Grace Virginia Logan was the first corresponding secretary of the El Paso’s first suffrage league, the El Paso Equal Franchise League. Logan was a leader in the League’s War relief work during WWI and led a campaign to provide magazines and other published materials to soldiers. She represented the El Paso Equal Franchise League at the National Women’s Suffrage Organization’s Convention in 1916. Logan also served on the publicity committee for the National Women Suffrage Association and on the Texas State Suffrage Bureau. Grace’s sister, Evelyn, was also a charter member of the El Paso Equal Franchise League and served as its publicity chair when it was first organized.
Logan was working as a society editor at the El Paso Times when the El Paso Equal Franchise League was organized. Logan also wrote other pieces for the times, that had to do with economic, military, and foreign issues. Logan came to El Paso in 1891. Her father, Army Major Thomas H. Logan built Logan Heights, a subdivision in Northeast El Paso, near Fort Bliss. Logan also served as publicity chair for Pan-American Round Table and was also was a member of the American Pen Women, Woman’s club, and the Army, Navy, and Marine club in Washington D.C. Logan also served as president of the El Paso Pioneer Women’s Association, and as secretary of the El Paso Red Cross. Logan later published a book called “Life’s Puckering Strings, a science fiction novel, which followed a man looking back at his life after being bitten by a werewolf. When Logan died in 1939, she left all her clothes to a young woman who was poor, she wrote in her will that all of her personal letters had to be destroyed, and left some of her books to the El Paso Public Library.[i]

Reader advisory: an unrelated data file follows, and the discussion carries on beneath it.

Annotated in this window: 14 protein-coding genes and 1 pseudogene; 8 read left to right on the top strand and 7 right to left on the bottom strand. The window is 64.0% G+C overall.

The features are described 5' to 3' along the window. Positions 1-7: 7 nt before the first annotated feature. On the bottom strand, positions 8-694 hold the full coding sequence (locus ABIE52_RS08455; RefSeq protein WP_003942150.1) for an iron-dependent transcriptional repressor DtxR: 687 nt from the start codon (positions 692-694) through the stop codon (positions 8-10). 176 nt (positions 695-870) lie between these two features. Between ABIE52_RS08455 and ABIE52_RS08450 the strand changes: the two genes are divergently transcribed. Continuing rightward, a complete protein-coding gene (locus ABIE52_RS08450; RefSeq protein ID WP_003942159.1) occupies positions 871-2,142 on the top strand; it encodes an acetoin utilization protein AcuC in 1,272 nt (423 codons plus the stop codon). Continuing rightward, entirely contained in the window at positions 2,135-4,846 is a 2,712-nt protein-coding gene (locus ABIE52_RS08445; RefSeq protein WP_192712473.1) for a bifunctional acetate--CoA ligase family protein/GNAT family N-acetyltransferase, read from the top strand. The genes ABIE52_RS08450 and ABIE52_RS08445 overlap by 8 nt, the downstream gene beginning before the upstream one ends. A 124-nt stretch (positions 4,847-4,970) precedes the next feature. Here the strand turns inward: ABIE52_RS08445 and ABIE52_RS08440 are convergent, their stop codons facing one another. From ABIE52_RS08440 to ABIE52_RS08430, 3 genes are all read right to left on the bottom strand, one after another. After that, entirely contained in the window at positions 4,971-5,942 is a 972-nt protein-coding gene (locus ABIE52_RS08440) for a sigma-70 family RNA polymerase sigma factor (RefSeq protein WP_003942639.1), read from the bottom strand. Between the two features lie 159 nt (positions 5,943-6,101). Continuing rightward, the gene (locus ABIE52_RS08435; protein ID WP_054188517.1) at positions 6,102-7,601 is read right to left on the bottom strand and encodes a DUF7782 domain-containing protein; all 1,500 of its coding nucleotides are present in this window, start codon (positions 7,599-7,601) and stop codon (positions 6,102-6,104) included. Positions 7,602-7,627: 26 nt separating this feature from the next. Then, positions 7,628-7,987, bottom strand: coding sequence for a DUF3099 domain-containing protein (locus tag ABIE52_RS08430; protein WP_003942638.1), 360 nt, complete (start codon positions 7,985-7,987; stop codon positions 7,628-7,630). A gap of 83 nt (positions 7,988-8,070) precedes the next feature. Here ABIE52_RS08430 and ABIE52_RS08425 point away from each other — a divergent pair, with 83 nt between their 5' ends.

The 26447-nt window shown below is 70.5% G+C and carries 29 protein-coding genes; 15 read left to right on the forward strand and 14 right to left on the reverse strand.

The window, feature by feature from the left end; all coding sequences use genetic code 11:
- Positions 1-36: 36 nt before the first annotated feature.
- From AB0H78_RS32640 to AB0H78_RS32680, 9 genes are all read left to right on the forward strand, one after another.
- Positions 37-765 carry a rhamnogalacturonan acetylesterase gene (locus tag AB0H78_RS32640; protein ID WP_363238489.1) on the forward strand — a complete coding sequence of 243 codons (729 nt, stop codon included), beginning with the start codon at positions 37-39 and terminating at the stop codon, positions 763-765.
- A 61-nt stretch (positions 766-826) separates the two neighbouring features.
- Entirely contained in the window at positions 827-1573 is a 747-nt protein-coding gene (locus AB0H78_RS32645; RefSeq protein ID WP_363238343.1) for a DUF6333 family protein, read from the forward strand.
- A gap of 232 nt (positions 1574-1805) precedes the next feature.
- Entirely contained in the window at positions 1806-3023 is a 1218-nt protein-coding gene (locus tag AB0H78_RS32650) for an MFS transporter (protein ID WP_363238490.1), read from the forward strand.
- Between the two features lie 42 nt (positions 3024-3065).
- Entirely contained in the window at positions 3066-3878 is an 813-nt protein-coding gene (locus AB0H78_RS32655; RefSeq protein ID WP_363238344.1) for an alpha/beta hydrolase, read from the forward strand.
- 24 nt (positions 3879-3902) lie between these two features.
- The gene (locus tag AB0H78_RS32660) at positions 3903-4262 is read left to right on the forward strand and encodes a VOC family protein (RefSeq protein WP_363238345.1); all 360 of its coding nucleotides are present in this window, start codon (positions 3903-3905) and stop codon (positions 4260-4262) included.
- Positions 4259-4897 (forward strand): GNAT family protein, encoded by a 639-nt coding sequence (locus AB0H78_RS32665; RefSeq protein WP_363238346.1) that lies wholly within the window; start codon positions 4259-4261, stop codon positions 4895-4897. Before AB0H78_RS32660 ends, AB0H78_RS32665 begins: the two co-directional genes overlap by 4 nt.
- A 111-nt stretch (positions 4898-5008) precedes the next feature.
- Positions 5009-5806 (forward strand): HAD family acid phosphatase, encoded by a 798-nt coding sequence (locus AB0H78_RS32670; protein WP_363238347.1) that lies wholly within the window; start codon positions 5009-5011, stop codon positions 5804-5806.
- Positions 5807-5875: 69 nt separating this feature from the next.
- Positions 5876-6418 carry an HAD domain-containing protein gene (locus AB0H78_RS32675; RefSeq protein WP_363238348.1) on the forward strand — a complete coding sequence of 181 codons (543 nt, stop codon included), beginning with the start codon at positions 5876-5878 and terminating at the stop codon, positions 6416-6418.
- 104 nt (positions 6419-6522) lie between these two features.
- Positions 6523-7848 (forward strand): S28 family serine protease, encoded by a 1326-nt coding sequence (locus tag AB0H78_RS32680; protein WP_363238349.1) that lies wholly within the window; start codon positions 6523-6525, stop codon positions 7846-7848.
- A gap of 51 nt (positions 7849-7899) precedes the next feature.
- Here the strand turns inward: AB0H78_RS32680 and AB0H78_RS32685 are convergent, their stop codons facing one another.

[i] Grace V. Logan (Vertical File). El Paso Border Center, El Paso Public Library.